On February 4, 2021, the Subcommittee on Economic and Consumer Policy made public the results of a comprehensive investigation on the presence of cadmium, arsenic, lead, and mercury in four popular brands of baby food. These are heavy metals in baby food can wreak havoc on children’s brains. Since their gastrointestinal tract has a higher nutrient uptake rate, babies are more vulnerable to the impact of toxic exposure. Among the horrible, lifelong, and disabling neurologic disorders they can develop after ingesting heavy metals is autism.
A novel way of discovering whether autism may be linked to heavy metal exposure is by examining shed baby teeth. Medical specialists use lasers to pinpoint the growth rings generated during various developmental phases. Researchers found that children with autism had significantly higher concentrations of lead in their bodies. “A lot of studies have compared current lead levels in kids that are already diagnosed [with autism]. But measuring something the children were exposed to long before diagnosis is a major advantage,” says Cindy Lawler, Ph.D., head of the National Institute of Environmental Health Sciences.
Transparency Of Baby Food Companies
The investigators asked seven baby food manufacturers to share the results of their internal studies on heavy metals. However, only four agreed to participate: Beech-Nut Nutrition Company, Gerber, Hain Celestial Group, and Nurture. The other three, Walmart, Sprout Organic Foods, and Campbell, refused to participate. This raised questions concerning their honesty, ethical conduct, and transparency.
A class action lawsuit was filed against Sprout Organic Foods in the spring of 2021. It alleges that the manufacturer has a “negligent, reckless, and/or intentional practice of misrepresenting and failing to fully disclose the presence of dangerous substances” in baby food. The Subcommittee stated that even limited independent testing revealed the presence of toxic metals in its baby food.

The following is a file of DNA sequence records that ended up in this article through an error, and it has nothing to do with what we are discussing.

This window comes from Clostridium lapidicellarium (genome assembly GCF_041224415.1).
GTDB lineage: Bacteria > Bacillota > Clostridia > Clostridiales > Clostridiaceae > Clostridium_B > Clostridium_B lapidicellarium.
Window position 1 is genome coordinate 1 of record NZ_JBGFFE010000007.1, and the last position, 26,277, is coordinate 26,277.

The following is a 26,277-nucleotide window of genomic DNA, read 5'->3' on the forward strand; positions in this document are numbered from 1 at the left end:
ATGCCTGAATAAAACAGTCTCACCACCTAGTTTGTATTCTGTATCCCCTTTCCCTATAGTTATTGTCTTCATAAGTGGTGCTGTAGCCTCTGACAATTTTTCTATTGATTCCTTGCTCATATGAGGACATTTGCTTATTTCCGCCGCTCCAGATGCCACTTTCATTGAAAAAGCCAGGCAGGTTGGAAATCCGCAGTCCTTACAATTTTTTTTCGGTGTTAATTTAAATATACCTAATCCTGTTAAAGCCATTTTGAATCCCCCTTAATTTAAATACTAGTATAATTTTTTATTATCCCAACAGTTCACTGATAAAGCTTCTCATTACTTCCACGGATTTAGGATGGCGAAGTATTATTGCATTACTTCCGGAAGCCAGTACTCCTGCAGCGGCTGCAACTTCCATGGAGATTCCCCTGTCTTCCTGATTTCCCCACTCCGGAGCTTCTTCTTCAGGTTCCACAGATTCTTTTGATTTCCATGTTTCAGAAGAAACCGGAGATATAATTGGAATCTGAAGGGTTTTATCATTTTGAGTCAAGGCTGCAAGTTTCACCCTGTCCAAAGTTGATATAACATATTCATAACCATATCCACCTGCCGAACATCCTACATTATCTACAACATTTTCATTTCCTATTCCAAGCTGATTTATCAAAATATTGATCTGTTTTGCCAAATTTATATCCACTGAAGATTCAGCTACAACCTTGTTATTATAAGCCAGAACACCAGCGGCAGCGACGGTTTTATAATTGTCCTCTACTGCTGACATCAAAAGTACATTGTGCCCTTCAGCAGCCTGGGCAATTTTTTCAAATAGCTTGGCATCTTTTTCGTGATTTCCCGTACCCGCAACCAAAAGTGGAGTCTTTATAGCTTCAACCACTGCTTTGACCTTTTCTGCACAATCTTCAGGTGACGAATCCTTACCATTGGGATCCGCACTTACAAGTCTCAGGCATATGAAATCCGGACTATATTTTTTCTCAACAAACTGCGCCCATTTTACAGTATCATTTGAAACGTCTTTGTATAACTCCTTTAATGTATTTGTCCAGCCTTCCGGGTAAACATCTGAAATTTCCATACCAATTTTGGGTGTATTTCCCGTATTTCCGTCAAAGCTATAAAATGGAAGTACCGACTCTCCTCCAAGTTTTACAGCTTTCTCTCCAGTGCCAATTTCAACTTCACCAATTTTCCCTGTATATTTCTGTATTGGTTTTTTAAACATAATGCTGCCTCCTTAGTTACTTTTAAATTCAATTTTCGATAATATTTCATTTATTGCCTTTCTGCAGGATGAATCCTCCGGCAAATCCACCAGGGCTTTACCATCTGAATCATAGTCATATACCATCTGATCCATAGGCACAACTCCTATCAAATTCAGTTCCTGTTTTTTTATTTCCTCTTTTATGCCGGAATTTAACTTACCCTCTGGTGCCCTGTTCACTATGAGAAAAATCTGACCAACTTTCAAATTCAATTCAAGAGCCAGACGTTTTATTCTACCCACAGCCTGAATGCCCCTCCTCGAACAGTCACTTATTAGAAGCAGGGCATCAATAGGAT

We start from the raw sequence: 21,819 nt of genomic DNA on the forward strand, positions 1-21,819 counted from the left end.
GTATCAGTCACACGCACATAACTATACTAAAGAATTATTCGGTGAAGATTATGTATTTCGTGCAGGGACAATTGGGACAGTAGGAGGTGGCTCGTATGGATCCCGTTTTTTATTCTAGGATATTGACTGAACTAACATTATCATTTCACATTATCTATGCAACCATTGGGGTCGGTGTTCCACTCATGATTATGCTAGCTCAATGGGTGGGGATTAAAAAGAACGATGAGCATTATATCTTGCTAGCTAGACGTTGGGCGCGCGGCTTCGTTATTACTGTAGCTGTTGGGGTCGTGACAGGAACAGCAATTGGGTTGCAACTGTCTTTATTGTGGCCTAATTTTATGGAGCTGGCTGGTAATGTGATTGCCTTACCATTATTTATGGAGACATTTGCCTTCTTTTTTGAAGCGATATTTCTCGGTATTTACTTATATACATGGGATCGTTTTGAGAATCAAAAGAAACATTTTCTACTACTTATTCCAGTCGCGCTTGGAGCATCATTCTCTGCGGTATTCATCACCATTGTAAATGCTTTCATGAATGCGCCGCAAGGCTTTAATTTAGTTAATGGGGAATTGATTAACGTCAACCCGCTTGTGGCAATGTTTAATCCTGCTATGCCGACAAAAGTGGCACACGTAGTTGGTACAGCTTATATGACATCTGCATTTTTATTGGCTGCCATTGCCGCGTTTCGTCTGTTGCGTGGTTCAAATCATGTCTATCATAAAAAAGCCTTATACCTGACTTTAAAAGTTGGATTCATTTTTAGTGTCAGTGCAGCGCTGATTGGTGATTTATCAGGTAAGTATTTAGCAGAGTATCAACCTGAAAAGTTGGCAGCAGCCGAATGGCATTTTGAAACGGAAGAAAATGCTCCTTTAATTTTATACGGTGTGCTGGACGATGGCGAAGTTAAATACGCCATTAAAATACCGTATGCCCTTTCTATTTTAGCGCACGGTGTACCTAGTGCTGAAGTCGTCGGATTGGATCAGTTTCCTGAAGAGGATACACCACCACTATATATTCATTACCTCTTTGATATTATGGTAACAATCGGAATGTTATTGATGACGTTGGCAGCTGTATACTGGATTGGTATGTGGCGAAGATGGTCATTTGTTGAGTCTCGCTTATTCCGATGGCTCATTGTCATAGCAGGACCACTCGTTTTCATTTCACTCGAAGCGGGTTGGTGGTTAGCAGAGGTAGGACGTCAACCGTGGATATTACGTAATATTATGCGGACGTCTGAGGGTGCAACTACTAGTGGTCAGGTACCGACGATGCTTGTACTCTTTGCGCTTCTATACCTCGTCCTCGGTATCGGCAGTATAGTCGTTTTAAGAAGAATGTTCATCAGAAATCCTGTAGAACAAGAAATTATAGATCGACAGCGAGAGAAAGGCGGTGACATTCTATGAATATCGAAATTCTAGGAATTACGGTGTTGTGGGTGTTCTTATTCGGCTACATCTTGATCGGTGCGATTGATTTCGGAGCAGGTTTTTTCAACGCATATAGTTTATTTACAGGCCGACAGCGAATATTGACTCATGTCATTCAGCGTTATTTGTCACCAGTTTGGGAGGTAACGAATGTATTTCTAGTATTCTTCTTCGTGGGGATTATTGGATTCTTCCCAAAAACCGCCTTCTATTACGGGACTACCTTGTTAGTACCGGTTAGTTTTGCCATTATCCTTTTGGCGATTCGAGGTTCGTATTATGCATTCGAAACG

The Unsettling Findings Of The Congressional Report
The four heavy metals that were tested include arsenic, cadmium, lead, and mercury. These are safe limits for each of the four heavy metals:
- Arsenic, the safe limit is 10 ppb (parts per billion),
- Cadmium, it is five ppb,
- Lead, the safe limit is five ppb,
- Mercury, it is two ppb.
Over 25 percent of the baby food Nurture tested before selling had over 100 ppb arsenic. Hain Celestial Group used ingredients with up to 309 ppb arsenic. Furthermore, Beech-Nut Nutrition Company would include food additives containing over 300 ppb arsenic to enhance its products’ “crumb softness.”
Lead, one of the most dangerous heavy metals out of the four, was found lurking in the baby food of the latter company at a shocking concentration of 886 ppb. Moreover, Hain Celestial Group allowed ingredients with 352 ppb lead and 260 ppb cadmium to enter the manufacturing process. Even worse, the Subcommittee on Economic and Consumer Policy also discovered that none of the baby food manufacturers tested for mercury.
How The FDA Fits In
The U.S. Food and Drug Administration (FDA) is partially responsible for the leverage baby food companies have over the heavy metal levels they allow in their products. The agency has no regulation in place for cadmium, lead, or mercury in baby food. The only type of baby food in which arsenic is regulated is infant rice cereal.
Even so, the limit the FDA set as “safe” is 100 ppb, which most health agencies agree is too high. Nevertheless, shortly after parents and authorities became concerned about the presence of heavy metals in baby food, the FDA devised the Closer to Zero plan. This strategy will allegedly minimize the concentration of heavy metals in these products.
The Closer To Zero Plan
The Closer to Zero plan is implemented in four steps, two of which are unnecessary:
- Evaluate the scientific basis for action levels,
- Propose action levels,
- Consult with stakeholders on proposed action levels, including the achievability and feasibility of action levels,
- Finalize action levels.
Why It Falls Short
The first step the agency intends to take is redundant. We already know the safe limit for each of the four heavy metals from reputable medical studies and health agencies. The second step of the FDA’s strategy is similar, entailing proposing action levels when we know what the interim reference levels are for these toxic metals.